Analysis of a giant lightning storm on Saturn

  title={Analysis of a giant lightning storm on Saturn},
  author={Georg Fischer and William S. Kurth and Ulyana Anatolyevna Dyudina and Michael L. Kaiser and Philippe Zarka and Alain Lecacheux and Andrew P. Ingersoll and Donald A. Gurnett},
Analysis of a long-lived, two-cell lightning storm on Saturn
Lightning storms in Saturn’s atmosphere can last for a few days up to several months. In this paper we analyze a lightning storm that raged for seven and a half months at a planetocentric latitude of
Lightning storms on Saturn observed by Cassini ISS and RPWS during 2004–2006
Overview of Saturn lightning observations
The lightning activity in Saturn's atmosphere has been monitored by Cassini for more than six years. The continuous observations of the radio signatures called SEDs (Saturn Electrostatic Discharges)
Lightning and Thunderstorm Observations by Cassini and Voyager Spacecraft at Saturn
Indication for the existence of lightning in Saturn's atmosphere was first obtained in November 1980 by the radio instrument on-board Voyager 1 which recorded strong impulsive radio signals. The same
Polarization measurements of Saturn Electrostatic Discharges with Cassini/RPWS below a frequency of 2 MHz
[1] Early in 2006 the RPWS (Radio and Plasma Wave Science) instrument and the ISS (Imaging Science Subsystem) onboard the Cassini spacecraft detected a lightning storm on Saturn that lasted for about
A giant thunderstorm on Saturn
Observations of a giant thunderstorm at planetocentric latitude 35° north that reached a latitudinal extension of 10,000 kilometres about three weeks after it started in early December 2010, which developed an elongated eastward tail with additional but weaker storm cells that wrapped around the whole planet by February 2011.
The Great Saturn Storm of 2010–2011
In December 2010, a major storm erupted in Saturn's northern hemisphere near 37 degree planetographic latitude. This rather surprising event, occurring at an unexpected latitude and time, is the
Ground-based study of Saturn lightning
Radio signatures of lightning discharges on Saturn have first been discovered by the Voyager spacecraft in 1980/81. After the Voyager flybys, the next sets of measurements only became available in
Detection of visible lightning on Saturn
Until now, evidence for lightning on Saturn has been indirect – through radio emissions and cloud morphology. Here we report the first visible detection of lightning, on the night side on August 17,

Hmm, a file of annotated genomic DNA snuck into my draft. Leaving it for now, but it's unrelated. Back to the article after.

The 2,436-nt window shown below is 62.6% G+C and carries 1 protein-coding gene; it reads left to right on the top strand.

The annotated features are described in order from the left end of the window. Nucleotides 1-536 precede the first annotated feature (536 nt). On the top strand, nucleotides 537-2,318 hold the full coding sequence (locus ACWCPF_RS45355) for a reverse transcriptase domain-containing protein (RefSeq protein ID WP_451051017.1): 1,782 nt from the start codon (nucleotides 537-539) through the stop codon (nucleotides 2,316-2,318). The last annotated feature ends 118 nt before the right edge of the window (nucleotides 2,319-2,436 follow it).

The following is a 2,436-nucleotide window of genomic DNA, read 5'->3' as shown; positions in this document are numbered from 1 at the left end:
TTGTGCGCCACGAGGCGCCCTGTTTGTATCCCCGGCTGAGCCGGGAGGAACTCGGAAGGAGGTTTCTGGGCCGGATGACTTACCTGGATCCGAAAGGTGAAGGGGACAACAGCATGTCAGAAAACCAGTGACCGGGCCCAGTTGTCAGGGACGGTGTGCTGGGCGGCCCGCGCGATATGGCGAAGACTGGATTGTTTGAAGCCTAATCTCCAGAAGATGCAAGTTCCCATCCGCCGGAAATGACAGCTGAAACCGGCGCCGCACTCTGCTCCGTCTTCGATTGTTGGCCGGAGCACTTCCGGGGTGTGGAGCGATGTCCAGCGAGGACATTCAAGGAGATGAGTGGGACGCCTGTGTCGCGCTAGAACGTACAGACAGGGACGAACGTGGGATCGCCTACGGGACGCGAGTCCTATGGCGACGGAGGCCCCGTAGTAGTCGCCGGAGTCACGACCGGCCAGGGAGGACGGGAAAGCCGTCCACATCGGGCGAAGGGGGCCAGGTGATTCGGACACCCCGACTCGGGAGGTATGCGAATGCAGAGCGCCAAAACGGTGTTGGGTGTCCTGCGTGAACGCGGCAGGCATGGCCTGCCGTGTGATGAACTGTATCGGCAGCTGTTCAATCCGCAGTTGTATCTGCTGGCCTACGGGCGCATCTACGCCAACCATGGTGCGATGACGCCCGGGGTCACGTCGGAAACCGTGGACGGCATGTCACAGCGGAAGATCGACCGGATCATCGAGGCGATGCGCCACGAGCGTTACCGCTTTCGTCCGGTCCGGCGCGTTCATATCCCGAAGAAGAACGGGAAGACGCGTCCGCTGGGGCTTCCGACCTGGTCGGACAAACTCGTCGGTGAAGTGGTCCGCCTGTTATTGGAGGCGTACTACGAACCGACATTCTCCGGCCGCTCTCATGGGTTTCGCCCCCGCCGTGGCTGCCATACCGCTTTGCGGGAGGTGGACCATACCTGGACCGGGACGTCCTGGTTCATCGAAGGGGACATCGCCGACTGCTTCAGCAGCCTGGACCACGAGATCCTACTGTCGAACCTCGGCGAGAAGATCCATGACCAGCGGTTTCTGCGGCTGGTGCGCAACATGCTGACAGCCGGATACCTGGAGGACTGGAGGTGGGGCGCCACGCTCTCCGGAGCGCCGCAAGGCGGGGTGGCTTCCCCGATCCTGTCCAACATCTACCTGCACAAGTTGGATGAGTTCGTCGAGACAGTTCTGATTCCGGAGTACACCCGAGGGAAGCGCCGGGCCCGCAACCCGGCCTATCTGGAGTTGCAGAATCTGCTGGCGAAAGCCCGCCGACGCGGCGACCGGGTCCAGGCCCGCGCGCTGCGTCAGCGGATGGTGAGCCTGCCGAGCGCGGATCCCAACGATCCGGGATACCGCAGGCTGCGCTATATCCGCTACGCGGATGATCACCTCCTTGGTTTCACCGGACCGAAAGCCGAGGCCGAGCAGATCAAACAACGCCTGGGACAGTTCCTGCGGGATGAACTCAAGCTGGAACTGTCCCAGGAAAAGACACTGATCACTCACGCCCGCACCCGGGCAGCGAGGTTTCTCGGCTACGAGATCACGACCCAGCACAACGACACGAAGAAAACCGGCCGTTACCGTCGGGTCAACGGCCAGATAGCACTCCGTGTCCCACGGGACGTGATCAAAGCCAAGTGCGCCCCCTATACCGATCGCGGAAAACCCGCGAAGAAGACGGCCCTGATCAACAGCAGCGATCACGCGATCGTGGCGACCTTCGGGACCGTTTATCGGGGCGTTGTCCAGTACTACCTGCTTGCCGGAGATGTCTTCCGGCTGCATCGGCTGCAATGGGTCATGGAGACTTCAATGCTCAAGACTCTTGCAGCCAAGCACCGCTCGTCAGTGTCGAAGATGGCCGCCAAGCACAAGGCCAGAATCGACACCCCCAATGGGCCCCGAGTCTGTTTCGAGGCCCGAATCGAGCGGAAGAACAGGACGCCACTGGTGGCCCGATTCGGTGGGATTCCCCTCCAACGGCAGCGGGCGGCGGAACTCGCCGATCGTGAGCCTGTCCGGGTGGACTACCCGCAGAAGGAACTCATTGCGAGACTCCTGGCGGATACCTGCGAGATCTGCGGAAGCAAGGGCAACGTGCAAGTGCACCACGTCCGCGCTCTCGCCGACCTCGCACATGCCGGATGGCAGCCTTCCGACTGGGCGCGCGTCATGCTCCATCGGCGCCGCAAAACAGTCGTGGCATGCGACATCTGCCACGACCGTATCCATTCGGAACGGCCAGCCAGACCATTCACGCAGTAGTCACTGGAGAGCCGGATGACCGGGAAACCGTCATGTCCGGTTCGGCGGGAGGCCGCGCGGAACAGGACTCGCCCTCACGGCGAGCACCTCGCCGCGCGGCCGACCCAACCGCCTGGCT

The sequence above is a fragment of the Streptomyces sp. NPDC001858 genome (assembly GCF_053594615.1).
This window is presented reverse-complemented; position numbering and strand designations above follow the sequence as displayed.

Cassini RPWS and Imaging Observations of Saturn Lightning
The Radio and Plasma Wave Science (RPWS) instrument on Cassini began observing Saturn Electrostatic Discharges (SED) on a routine basis on 13 July 2004, shortly after Saturn orbit insertion (SOI).
Saturn lightning recorded by Cassini/RPWS in 2004
Lightning storms on Saturn observed by Cassini ISS and RPWS during 2004–2006
Atmospheric storm explanation of saturnian electrostatic discharges
The Voyager Planetary Radio Astronomy (PRA) experiments detected an impulsive (15–400 ms), broadband (20 kHz to 40 MHz) radio emission component that persisted throughout the two Saturn encounter
Saturn's electrostatic discharges - could lightning be the cause
Effects of ring shadowing on the detection of electrostatic discharges at Saturn
A long‐standing discrepancy exists in determinations from observations and modeling of the diurnal variation of the peak electron density of Saturn's ionosphere. Using a new
Planetary Radio Astronomy Observations from Voyager 2 Near Saturn
While crossing the ring plane at a distance of 2.88 Saturn radii, the spacecraft detected an intense noise event extending to above 1 megahertz and lasting about 150 seconds, interpreted to be a consequence of the impact, vaporization, and ionization of charged, micrometer-size G ring particles distributed over a vertical thickness of about 1500 kilometers.
Statistical study of Saturn electrostatic discharges
During the Voyager Saturn mission the Planetary Radio Astronomy (PRA) experiment observed sporadic broadband emissions (20 KHz to at least 40 MHz) during a few days around the Voyager 1 and 2 closest
Saturn's ionosphere: Inferred electron densities
During the two Voyager encounters with Saturn, radio bursts were detected which appear to have originated from atmospheric lightning storms. Although these bursts generally extended over frequencies